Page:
article featured image


The Morse Code signaling system, first used in 1844, is not a common choice for operational security among cyber attackers, yet it was used to obscure malicious software. This is a reminder that, despite their complexities, modern offensive and defensive cyber measures often rely on the simple concept of concealing and cracking code.

On Thursday, Microsoft researchers revealed that threat actors were sending specific victims fake invoices to steal their credentials and to collect IP addresses and location data of victim machines. The hackers changed their encryption schemes every month to try to hide their activity.

ample-phishing-email-message morse code

Sample phishing email message with the HTML attachment

Image Source

Using xls in the attachment file name is meant to prompt users to expect an Excel file. When the attachment is opened, it launches a browser window and displays a fake Microsoft Office 365 credentials dialog box on top of a blurred Excel document. Notably, the dialog box may display information about its targets, such as their email address and, in some instances, their company logo.

morse code sample-credentials-dialog-box


The user is asked to re-enter their password because their Excel document access has supposedly expired. Nevertheless, if the victim does enter their password, they receive a fake note that the submitted password is incorrect. In reality, the attacker-controlled phishing kit running in the background collects the password and other sensitive information about the user.

According to Microsoft’s M365 Security unit principal research manager Christian Seifert, the tech giant has yet to attribute the hackers to a known group.

The use of Morse Code was observed in the February (“Organization report/invoice”) and May 2021 (“Payroll”) waves, the researchers added.



In the February iteration, links to the JavaScript files were encoded using ASCII then in Morse code, while in May, the domain name of the phishing kit URL was encoded in Escape before the entire HTML code was encoded using Morse code.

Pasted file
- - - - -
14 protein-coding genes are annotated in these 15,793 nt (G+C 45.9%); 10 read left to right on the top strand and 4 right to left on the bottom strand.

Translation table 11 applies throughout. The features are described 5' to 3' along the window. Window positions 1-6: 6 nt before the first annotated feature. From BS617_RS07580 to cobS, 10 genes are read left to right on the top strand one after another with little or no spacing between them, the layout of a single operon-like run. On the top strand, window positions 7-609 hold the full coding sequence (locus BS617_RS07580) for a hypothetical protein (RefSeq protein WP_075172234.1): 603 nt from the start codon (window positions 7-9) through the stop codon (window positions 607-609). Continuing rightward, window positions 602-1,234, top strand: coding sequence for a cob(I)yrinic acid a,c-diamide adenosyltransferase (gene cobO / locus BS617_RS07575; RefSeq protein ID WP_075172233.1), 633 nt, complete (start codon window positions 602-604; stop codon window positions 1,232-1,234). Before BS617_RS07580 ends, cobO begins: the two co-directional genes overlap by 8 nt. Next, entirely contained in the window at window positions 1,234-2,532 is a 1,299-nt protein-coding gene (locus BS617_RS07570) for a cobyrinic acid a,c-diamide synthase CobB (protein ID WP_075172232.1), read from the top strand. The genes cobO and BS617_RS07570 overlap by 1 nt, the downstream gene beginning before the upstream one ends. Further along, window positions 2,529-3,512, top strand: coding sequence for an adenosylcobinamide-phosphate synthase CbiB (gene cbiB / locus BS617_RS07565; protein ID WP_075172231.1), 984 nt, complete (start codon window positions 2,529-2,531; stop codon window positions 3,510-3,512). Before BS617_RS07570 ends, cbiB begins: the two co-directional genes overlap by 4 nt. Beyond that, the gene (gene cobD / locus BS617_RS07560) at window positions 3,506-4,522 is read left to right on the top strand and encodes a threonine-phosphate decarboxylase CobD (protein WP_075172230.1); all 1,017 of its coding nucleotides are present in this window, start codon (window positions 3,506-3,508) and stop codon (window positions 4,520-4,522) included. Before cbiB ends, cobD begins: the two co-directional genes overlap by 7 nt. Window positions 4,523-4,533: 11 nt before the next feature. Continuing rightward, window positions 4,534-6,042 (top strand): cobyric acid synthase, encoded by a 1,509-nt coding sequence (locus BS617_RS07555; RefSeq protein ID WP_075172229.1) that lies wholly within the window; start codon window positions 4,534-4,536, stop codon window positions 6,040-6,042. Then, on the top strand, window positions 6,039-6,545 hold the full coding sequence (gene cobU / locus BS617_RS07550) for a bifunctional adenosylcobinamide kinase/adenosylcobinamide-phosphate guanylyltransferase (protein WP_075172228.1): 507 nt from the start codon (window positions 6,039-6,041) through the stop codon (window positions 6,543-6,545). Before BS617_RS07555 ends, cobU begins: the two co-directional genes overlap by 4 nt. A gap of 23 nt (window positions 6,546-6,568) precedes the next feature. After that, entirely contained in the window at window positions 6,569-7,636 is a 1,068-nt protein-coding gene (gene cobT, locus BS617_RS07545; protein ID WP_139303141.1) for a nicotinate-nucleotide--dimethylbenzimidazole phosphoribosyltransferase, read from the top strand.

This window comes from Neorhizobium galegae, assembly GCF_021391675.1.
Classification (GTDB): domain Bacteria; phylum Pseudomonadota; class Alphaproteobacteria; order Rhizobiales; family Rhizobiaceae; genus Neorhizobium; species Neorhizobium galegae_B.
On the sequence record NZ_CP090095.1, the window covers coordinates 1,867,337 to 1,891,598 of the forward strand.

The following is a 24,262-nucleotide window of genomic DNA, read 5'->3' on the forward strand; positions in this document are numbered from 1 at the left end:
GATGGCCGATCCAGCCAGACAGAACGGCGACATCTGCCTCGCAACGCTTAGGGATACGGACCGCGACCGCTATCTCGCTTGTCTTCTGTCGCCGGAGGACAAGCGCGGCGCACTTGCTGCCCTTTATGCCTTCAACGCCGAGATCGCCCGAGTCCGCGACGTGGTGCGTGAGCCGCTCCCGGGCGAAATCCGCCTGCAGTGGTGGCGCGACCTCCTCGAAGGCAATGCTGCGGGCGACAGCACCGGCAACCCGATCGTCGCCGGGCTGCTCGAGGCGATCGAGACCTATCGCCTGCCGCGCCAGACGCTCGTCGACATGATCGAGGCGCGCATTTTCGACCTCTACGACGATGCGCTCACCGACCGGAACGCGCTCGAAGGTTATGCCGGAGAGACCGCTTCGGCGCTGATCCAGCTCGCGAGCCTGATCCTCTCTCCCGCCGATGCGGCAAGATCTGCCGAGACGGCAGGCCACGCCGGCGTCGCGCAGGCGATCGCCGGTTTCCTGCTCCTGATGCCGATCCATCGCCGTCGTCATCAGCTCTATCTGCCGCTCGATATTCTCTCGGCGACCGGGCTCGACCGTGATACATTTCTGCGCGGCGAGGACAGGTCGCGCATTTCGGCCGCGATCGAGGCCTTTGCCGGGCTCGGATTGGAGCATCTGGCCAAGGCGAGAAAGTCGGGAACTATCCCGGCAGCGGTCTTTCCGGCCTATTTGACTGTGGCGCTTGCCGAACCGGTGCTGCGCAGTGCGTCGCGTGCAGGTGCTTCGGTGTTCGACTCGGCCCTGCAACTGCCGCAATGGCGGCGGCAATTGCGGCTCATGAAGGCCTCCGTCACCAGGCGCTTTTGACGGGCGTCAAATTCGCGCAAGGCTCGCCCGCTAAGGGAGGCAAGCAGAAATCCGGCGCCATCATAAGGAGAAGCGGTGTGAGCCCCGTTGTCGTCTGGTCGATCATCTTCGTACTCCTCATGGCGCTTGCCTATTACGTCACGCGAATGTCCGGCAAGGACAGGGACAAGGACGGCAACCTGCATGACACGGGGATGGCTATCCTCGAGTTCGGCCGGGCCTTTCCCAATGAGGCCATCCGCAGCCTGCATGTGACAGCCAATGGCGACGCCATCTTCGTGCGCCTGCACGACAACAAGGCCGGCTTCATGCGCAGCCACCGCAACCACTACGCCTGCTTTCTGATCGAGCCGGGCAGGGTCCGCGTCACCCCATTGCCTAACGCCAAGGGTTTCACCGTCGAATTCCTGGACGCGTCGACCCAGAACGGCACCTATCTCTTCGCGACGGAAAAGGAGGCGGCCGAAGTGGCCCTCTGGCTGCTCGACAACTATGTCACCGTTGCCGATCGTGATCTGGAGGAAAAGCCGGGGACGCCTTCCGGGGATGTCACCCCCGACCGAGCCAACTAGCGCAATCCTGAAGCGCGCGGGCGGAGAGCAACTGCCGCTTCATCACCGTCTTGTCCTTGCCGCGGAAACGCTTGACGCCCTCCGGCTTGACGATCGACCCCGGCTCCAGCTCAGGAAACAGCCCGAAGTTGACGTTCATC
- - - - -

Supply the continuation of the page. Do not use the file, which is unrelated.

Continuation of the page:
To reduce the impact of this threat, Microsoft researchers recommend applying these mitigations:

  • Use Office 365 mail flow rules or Group Policy for Outlook to strip .html or .htm or other file types that are not required for business. Check your Office 365 antispam policy and your mail flow rules for allowed senders, domains, and IP addresses.
  • Turn on Safe Attachments policies to check attachments to inbound email. Enable Safe Links protection for users with zero-hour auto-purge to remove emails when a URL gets weaponized post-delivery.
  • Avoid password reuse between accounts and use multi-factor authentication (MFA);
  • Educate end-users on consent phishing tactics;
  • Turn on network protection to block connections to malicious domains and IP addresses.
Author Profile

Cezarina Dinu

Head of Marketing Communications & PR

linkedin icon

Cezarina is the Head of Marketing Communications and PR within Heimdal® and a cybersecurity enthusiast who loves bringing her background in content marketing, UX, and data analysis together into one job. She has a fondness for all things SEO and is always open to receiving suggestions, comments, or questions.

Leave a Reply

Your email address will not be published. Required fields are marked *